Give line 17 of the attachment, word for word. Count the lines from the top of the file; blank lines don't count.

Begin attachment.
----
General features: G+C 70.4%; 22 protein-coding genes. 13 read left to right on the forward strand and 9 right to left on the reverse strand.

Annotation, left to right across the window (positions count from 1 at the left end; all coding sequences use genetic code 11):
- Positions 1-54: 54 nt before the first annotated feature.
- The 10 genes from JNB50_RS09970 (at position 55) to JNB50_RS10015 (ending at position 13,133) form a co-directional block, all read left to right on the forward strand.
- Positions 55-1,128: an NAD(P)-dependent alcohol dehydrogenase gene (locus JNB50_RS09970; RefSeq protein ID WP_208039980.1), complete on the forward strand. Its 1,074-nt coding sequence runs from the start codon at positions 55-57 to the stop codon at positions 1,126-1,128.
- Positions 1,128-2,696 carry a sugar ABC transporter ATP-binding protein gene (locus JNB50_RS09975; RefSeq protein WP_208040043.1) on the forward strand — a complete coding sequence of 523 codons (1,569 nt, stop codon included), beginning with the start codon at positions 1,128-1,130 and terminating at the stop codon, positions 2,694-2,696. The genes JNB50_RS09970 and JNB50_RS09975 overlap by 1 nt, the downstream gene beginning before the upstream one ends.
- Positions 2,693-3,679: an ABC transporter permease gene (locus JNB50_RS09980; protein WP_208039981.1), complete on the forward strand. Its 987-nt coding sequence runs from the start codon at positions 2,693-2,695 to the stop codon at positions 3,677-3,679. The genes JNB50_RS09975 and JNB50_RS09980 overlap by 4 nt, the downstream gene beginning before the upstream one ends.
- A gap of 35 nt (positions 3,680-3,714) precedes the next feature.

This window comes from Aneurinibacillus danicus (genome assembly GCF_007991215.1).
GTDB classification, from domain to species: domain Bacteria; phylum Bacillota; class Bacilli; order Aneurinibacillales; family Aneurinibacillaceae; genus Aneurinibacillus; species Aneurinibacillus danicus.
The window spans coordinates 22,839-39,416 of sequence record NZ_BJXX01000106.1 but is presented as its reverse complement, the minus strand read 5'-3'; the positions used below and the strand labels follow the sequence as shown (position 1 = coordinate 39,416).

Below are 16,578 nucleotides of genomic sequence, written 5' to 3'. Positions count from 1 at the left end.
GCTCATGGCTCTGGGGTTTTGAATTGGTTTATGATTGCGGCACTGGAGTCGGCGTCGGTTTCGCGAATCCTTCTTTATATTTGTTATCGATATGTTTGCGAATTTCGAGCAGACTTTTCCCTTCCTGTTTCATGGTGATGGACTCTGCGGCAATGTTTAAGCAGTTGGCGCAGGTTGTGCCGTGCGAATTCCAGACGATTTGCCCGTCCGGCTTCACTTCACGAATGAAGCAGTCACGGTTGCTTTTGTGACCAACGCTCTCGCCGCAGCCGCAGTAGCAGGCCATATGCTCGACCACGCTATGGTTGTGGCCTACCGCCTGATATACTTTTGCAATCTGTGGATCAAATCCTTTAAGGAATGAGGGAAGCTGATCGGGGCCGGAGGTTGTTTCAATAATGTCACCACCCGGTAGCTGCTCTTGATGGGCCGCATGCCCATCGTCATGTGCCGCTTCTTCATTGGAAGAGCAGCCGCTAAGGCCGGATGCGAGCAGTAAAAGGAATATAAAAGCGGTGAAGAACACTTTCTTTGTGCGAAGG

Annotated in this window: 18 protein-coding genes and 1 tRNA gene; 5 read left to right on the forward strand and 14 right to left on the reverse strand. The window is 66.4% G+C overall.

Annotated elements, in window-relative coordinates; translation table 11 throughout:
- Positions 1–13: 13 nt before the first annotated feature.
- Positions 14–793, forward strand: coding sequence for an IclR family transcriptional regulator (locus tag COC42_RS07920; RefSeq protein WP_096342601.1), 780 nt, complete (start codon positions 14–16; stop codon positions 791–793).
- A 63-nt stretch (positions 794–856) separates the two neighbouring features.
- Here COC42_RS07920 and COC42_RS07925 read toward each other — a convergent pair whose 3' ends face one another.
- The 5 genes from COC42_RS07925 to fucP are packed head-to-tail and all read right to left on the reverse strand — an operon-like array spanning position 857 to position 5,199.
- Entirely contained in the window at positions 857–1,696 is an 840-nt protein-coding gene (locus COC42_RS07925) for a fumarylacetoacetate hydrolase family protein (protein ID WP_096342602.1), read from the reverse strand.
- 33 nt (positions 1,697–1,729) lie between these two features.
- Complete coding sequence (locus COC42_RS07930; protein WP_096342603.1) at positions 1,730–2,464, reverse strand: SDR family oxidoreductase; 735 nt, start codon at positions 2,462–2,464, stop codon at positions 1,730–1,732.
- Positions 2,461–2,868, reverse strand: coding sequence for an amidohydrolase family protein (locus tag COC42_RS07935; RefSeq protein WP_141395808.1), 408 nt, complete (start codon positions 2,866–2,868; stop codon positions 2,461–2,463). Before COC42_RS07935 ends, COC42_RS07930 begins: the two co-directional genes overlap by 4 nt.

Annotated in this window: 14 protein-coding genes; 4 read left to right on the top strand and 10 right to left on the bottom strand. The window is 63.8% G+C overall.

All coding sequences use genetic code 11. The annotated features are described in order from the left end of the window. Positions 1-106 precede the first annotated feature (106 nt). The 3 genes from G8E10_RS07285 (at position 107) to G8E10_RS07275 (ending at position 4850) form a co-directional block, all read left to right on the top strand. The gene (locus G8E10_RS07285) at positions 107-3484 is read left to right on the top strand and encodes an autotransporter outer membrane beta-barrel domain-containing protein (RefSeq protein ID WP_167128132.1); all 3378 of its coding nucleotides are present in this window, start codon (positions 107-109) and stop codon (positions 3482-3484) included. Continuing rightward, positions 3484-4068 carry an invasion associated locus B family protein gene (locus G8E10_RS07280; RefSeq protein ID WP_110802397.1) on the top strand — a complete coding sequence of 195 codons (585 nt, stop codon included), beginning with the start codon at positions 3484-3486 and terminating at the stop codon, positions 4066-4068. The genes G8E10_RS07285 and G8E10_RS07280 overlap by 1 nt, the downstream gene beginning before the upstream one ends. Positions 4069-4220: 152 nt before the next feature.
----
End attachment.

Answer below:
- Positions 14–793, forward strand: coding sequence for an IclR family transcriptional regulator (locus tag COC42_RS07920; RefSeq protein WP_096342601.1), 780 nt, complete (start codon positions 14–16; stop codon positions 791–793).